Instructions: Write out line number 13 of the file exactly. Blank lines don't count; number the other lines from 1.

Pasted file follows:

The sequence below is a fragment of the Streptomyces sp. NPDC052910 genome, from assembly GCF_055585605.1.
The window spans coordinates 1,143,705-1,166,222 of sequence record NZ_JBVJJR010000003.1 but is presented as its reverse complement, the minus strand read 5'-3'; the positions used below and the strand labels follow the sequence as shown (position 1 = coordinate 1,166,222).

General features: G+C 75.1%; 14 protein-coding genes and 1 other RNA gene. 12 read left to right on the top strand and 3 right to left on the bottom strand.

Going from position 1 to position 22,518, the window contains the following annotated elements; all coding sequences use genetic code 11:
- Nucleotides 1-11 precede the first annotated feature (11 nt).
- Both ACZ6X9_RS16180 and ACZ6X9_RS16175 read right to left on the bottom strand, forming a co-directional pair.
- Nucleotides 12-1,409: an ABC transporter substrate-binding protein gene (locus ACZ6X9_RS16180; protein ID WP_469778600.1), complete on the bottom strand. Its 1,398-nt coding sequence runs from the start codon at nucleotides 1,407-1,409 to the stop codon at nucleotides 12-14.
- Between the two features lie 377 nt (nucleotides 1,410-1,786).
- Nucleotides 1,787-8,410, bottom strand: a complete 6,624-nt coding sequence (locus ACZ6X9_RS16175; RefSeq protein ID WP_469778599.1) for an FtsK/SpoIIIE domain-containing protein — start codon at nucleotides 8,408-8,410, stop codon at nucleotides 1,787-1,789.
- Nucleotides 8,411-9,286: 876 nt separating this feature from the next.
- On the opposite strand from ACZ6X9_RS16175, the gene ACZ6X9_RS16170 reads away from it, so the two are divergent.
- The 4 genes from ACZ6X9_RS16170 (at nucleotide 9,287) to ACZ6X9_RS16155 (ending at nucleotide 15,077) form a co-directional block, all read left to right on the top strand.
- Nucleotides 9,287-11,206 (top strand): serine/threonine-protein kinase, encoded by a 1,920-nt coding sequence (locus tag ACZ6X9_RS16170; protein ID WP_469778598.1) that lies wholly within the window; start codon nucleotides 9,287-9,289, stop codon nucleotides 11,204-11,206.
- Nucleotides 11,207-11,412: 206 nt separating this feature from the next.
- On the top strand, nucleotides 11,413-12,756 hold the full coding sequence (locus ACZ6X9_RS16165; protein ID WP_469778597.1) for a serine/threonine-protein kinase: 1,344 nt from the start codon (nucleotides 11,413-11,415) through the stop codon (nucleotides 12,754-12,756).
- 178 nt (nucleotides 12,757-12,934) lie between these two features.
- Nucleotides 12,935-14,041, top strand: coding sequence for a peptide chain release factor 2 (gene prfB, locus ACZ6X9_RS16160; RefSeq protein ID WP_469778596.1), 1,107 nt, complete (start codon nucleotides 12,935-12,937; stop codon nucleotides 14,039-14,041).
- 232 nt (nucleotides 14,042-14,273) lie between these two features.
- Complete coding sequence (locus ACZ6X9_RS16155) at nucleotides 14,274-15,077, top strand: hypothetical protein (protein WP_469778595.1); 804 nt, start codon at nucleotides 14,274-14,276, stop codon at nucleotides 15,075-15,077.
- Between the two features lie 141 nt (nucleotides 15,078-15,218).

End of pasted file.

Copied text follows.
- Nucleotides 9,287-11,206 (top strand): serine/threonine-protein kinase, encoded by a 1,920-nt coding sequence (locus tag ACZ6X9_RS16170; protein ID WP_469778598.1) that lies wholly within the window; start codon nucleotides 9,287-9,289, stop codon nucleotides 11,204-11,206.